About breeding hippeastrum

Jamie Jamievande@freenet.de
Fri, 11 Nov 2005 01:54:58 PST

I believe you are taking the proper approach.  From my own work with
hemerocallis i have found that dark tones are reliant on a few factors.  1)
concentration of pigment(s) and 2) types of pigments.

Basically, all plants are pigmented through a combination of water soluble
anthocyanin pigements and fat soluble carotenes.  The carotenes are all
yellow to orange, verging on warm red.  Anthocyanins are magenta to purple
pigments that vary their tone according to the pH of the vacuole they
inhabit.  Interestingly, cyanidin (magenta) and delphinidin (blue-lavender),
two of the most common anthocyanins, will produce an almost black colour in
high enough concentrations at a relatively high pH.  I do not know if both
are present in Hippeastrum (Amaryllids), but the chances are very good.
Interestingly, there is, also, a pH window whereby the pigments become

Now, if these pigments are present over a yellow ground, the tone will lean
to brown and appear dirty.  This is due to the transparency of the
anthocyanins, which lie on the surface of the tissues and are not deeply
imbedded, as are the carotenes.  The clearest reds and purples are created
when the carotenes are absent or in a very low concentration.  I would think
that crossing pure white cultivars with the most intensive deep red-violets
would bring the purest colours.  Concentration of pigmentation through
selection would then be the next step. A method of determining carotene
presence is to gently wash the floral parts in warm, soapy water.  The
anthocyanins will largely wash out leaving the carotenes.

You mentioned the different colouring of the venation.  This is common as
the anthocyanins are carried through the water system of the plant and may
concentrate in the veins.  If you are seeing two different colours, then we
may well have at least two main anthocyanins.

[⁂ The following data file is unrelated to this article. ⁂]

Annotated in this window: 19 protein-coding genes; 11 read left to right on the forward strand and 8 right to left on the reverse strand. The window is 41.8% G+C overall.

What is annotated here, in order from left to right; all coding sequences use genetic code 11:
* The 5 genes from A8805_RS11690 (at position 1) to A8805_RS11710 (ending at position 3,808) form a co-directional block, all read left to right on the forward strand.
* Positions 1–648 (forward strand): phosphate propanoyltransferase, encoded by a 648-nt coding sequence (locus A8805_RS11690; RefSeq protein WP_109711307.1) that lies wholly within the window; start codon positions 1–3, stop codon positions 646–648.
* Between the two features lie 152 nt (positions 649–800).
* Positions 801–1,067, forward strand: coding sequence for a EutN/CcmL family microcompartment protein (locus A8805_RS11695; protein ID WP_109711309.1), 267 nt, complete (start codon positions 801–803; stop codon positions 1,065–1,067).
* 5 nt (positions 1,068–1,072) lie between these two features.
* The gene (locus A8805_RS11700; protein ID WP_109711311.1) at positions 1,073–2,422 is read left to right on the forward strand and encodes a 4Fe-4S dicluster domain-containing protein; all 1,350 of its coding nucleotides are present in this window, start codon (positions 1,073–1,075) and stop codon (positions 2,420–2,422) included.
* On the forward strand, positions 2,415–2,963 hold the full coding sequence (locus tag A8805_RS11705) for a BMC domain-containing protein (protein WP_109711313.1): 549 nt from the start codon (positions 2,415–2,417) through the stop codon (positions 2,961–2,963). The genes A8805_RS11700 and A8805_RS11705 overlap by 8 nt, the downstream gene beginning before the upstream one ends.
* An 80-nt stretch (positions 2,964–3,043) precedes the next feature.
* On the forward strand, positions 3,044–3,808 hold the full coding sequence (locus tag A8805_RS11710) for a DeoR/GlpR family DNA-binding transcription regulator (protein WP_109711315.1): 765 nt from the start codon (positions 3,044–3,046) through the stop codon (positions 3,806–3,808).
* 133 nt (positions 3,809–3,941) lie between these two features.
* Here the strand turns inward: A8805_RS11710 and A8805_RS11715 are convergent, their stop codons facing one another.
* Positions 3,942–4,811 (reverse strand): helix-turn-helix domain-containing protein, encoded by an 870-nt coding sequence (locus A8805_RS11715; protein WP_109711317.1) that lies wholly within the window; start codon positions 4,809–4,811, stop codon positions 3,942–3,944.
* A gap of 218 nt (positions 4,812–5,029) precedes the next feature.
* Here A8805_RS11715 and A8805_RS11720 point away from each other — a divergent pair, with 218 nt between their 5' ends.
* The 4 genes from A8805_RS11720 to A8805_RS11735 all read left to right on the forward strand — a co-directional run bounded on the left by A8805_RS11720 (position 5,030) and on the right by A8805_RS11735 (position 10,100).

Hope this info helps.  This would be exciting!

Jamie V.

----- Original Message -----
From: "Jim Lykos" <jimlykos@optusnet.com.au>
To: "Pacific Bulb Society" <pbs@lists.ibiblio.org>
Sent: Friday, November 11, 2005 10:35 AM
Subject: Re: [pbs] About breeding hippeastrum

> Hi Carol,
> I  have been thinking about the same Hippeastrum breeding goal - a strong
dark red-black Hippeastrum. There were a couple of marvelous Hippeastrum
breeders here in Australia that lifted the bar considerably on getting
darker toward black Hippeastrum hybrids.
> The Larssen's 'Black Beauty', 121, Bloodline and the Macguires 'Nana
Parnell' are the names of the darkest Red Hippeastrums I know about or have
> I've managed to buy a couple of these very dark red Hippeastrums, and have
tried reciprocal crosses with the aim of extending the darker fine velvety
texture.  What I have noticed is that some dark red Hippeastrum flowers
have purple venation and its the combination of red and purple that creates
the black colour in the petals - and this is sometimes concentrated in the
dorsal and flowers throat. The furry cilliation  that looks like a velvet
texture on the surface of the petals also contributes to blocking the
expression of red in a dark bloom.
> So my attempts have been to cross the solid dark reds with cultivars
displaying dark violet, strong solid  pink-purple and  dark mauve velvety
petal colours, with the hope that some of the offspring will combine the
colours producing red with strong purple pigments - making a near black
> Surprisingly taking a picture of a dark red flower is a problem with
digital photos as a camera flash is needed, and the flash usually brightens
the colour  to make the flower look  bright red with a blackish throat.
However in reality  the flower has the same colour as the throat.
> The most advanced of my hybrid seedlings for  dark red flowers are one to
two seasons from flowering.
> Cheers
> Jim Lykos
> Springwood
> Australia
> _______________________________________________
> pbs mailing list
> pbs@lists.ibiblio.org
> http://www.pacificbulbsociety.org/list.php

More information about the pbs mailing list